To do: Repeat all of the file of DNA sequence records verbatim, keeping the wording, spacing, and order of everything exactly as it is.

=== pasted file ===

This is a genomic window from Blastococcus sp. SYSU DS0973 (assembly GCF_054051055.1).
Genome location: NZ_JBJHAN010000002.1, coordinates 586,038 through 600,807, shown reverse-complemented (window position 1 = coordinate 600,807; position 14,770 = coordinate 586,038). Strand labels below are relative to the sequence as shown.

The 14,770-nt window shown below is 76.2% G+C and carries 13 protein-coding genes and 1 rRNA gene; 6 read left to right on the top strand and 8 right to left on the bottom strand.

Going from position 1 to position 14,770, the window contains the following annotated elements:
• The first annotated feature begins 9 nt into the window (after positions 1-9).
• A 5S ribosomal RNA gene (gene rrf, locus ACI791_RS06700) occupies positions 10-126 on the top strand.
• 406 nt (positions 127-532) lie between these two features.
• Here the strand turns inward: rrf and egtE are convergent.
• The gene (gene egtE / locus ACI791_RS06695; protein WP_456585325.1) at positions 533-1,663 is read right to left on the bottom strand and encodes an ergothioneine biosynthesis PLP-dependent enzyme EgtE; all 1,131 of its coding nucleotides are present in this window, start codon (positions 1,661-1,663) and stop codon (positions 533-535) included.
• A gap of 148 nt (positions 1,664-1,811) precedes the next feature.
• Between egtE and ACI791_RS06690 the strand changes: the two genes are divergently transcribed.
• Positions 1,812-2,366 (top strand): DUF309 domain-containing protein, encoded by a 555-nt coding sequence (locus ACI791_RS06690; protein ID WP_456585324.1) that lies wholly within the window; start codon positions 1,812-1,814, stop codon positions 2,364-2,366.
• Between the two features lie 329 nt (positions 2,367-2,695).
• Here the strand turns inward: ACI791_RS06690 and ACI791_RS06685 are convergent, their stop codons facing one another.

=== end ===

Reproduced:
This is a genomic window from Blastococcus sp. SYSU DS0973 (assembly GCF_054051055.1).
Genome location: NZ_JBJHAN010000002.1, coordinates 586,038 through 600,807, shown reverse-complemented (window position 1 = coordinate 600,807; position 14,770 = coordinate 586,038). Strand labels below are relative to the sequence as shown.

The 14,770-nt window shown below is 76.2% G+C and carries 13 protein-coding genes and 1 rRNA gene; 6 read left to right on the top strand and 8 right to left on the bottom strand.

Going from position 1 to position 14,770, the window contains the following annotated elements:
• The first annotated feature begins 9 nt into the window (after positions 1-9).
• A 5S ribosomal RNA gene (gene rrf, locus ACI791_RS06700) occupies positions 10-126 on the top strand.
• 406 nt (positions 127-532) lie between these two features.
• Here the strand turns inward: rrf and egtE are convergent.
• The gene (gene egtE / locus ACI791_RS06695; protein WP_456585325.1) at positions 533-1,663 is read right to left on the bottom strand and encodes an ergothioneine biosynthesis PLP-dependent enzyme EgtE; all 1,131 of its coding nucleotides are present in this window, start codon (positions 1,661-1,663) and stop codon (positions 533-535) included.
• A gap of 148 nt (positions 1,664-1,811) precedes the next feature.
• Between egtE and ACI791_RS06690 the strand changes: the two genes are divergently transcribed.
• Positions 1,812-2,366 (top strand): DUF309 domain-containing protein, encoded by a 555-nt coding sequence (locus ACI791_RS06690; protein ID WP_456585324.1) that lies wholly within the window; start codon positions 1,812-1,814, stop codon positions 2,364-2,366.
• Between the two features lie 329 nt (positions 2,367-2,695).
• Here the strand turns inward: ACI791_RS06690 and ACI791_RS06685 are convergent, their stop codons facing one another.